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Georgia’s abandoned sanatoriums (Russia)

Ogunmeru Muyiwa Jesu

Sept. 18, 2019

Pragtige geboue en strukture in verwaarlosing en agteruitgang.   Soveel prag en praal in die ou geskiedenis.   Daar is verdwaalde en verdwaasde inwoners wat daar bly en probeer leef.   Ongelooflik die massiewe geboue, al is dit vervalle, was dit eens ‘n groot aantrekking en boomryk.   Wat se nalatenskap het kommunisme maar veral die vernietigende magsbeheptheid en oorloë vir hierdie land en sy mense ingehou – die drome en manjefieke struktuurwerke, wat eers daar was, nou in vergetelheid verpletter met kommunisme en ‘n vernietigende oorlog?
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Etniese volksmoord(e) en geeste wat hier ronddwaal op soek na iets kosbaars.  Kinders en jong mense word nie nou meer bedreig nie, maar tog is hul voorsate vermoor vir vooruitgang en ontwikkelings.
Ons weet hoe Retief se afstammelinge moes gevoel het na die moorde wat daar plaasgevind het.   Hulle was ‘n handjievol.
Ons weet hoe ons voorsate, ook ‘n handjievol Boere en Rebelle, die Britte aangedurf het wat hier kom oorlog maak het.  Om onder die Britse kampe moes buk vir armoede, siektes, moorde – die grafte getuig daarvan, is geen grap nie en laat ‘n bitter giftige nasmaak in ons monde en lewensverhale.
Duisende huise was tot op die grond afgebrand en al wat ons het is foto’s en skilderye hoe ons voorgeslagte soos beeste op ‘n trok gelaai was of andersinds te voet moes stap na die konsentrasiekampe.
Ooorlog is niemand se speelmaat nie, en ons sit daagliks in hierdie brandende hool van vernietiging waar die kommunistiese vlamme hoog brand.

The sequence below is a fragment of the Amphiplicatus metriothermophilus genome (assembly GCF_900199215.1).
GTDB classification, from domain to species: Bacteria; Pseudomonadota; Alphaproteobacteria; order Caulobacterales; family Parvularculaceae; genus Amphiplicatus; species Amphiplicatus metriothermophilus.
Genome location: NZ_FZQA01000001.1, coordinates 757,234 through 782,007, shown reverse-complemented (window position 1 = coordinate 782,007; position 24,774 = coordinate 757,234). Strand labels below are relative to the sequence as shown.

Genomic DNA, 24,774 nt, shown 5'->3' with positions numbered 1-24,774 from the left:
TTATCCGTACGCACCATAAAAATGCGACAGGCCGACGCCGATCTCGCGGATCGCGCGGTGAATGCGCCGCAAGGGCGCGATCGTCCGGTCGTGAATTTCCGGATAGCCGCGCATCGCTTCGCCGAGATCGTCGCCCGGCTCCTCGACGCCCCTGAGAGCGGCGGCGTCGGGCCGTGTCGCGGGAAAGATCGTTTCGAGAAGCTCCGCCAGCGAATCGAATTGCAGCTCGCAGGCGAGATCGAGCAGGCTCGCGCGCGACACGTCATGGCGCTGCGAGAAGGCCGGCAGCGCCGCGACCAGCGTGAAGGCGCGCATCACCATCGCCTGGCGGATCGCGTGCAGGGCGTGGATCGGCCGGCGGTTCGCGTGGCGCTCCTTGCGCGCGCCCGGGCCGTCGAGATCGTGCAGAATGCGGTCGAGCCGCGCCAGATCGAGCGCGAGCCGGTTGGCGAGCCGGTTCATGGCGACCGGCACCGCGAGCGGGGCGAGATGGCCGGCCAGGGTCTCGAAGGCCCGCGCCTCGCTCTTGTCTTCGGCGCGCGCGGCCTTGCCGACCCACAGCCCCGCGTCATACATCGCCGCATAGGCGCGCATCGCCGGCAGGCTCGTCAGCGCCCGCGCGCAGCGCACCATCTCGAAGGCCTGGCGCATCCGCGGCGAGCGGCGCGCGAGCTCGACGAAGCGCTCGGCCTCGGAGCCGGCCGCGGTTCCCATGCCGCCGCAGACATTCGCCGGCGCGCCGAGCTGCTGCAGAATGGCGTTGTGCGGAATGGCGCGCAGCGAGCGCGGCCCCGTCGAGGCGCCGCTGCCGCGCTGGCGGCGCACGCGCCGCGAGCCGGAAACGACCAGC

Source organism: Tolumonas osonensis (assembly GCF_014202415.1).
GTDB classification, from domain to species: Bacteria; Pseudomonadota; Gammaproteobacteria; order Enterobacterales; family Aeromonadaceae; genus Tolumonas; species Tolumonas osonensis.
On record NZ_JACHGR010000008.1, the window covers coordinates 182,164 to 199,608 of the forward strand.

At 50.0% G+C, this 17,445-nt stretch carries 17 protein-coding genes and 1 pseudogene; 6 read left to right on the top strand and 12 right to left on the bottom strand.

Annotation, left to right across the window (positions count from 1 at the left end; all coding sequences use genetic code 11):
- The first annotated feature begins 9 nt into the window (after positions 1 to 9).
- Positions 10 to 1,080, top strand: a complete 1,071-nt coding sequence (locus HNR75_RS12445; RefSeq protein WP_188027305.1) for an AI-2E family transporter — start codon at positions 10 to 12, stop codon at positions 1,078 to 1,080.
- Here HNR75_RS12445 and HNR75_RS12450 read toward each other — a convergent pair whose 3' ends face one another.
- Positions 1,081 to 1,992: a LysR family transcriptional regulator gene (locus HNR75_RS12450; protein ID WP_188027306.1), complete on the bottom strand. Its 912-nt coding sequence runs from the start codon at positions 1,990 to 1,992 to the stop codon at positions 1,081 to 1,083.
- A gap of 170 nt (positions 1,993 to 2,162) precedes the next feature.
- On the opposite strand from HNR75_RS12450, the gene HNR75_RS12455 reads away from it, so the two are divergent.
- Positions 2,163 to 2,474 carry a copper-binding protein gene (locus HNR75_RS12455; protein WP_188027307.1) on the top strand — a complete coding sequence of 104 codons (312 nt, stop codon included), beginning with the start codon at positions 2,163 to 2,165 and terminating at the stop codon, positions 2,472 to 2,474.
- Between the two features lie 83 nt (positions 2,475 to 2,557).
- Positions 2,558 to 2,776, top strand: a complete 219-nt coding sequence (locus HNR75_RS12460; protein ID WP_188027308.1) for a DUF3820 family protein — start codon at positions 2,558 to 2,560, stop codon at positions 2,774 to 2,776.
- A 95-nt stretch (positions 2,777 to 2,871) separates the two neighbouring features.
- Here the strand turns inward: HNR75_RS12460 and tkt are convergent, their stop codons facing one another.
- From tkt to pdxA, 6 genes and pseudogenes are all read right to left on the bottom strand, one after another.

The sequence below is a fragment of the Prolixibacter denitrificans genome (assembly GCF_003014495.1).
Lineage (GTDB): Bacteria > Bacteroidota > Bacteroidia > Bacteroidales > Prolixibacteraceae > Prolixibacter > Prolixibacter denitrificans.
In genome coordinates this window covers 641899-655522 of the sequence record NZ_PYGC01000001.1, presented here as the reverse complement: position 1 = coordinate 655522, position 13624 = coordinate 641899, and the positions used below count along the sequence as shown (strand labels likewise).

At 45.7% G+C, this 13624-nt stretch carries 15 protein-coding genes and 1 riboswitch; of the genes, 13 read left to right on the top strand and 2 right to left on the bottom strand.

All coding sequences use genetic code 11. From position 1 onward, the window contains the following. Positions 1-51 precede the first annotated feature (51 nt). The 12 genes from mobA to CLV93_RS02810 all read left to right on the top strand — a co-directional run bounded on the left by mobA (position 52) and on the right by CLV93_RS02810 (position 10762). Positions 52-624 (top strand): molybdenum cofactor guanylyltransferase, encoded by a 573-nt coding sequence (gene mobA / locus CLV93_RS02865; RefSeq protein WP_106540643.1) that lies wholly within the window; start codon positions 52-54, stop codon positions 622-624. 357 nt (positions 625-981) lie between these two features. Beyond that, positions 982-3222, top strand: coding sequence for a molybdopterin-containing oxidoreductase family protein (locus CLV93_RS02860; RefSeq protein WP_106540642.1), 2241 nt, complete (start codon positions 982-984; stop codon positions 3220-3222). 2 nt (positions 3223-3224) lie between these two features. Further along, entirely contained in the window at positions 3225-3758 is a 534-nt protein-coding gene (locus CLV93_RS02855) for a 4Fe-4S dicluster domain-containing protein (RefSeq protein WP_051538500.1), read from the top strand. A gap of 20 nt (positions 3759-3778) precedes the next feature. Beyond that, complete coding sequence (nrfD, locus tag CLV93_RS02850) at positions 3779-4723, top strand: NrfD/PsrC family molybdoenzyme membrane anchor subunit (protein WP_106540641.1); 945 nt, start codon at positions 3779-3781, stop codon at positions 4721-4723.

So herhaal geskiedenis altyd soos ‘n wiel wat draai.
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After the collapse of the Soviet Union and the declaration of Georgian independence in April 1991, the sanatoriums lost their steady stream of Soviet visitors.    As tourist numbers dropped, the sanatoriums were forced to shut down, and the impressive buildings were abandoned.
Shortly afterwards, Abkhazia declared its independence from Georgia and a bitter war ensued, marked by allegations of ethnic cleansing.  Hundreds of thousands of ethnic Georgians were displaced from Abkhazia, and many found themselves living in the abandoned sanatoriums of Tskaltubo.  These people are ethnic Georgians who were living in Abkhazia, but were forcefully displaced.
During Soviet times, Tskaltubo was an extremely popular holiday destination, famed among the Russian elite for its unique radon-carbonate mineral waters and grand sanatoriums.   Direct trains connected the resort town to the capital Moscow and former Soviet leader Joseph Stalin even kept a dacha nearby.
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At first, Nodari Kometiani, 80, enjoyed his beautiful new home. But as the situation dragged on for years, furniture and equipment were sold off, facilities fell into disrepair, and fires and floods further damaged the buildings.  According to Kometiani, “Life used to be great when we first moved in and the building was in good condition. Now I’m not sure if something is going to fall on my head”.   Combined with a lack of economic opportunities, residents soon realised these sanatoriums were not fit for long-term habitation. For years, little changed.
But recently, as the economy improved and Georgia became known as a tourist destination, a glimmer of hope appeared. Investors began to show interest in refurbishing and reopening the sanatoriums and the government announced a grand plan envisioning Tskaltubo as a modern resort town.
The government began building apartments for the IDP’s, clearing out the sanatoriums, and selling them to investors. According to the deputy mayor of Tskaltubo, Aleksandre Dadunashvili, 1,759 IDP families have already been moved with the remaining 920 families scheduled to be re-homed by 2021.
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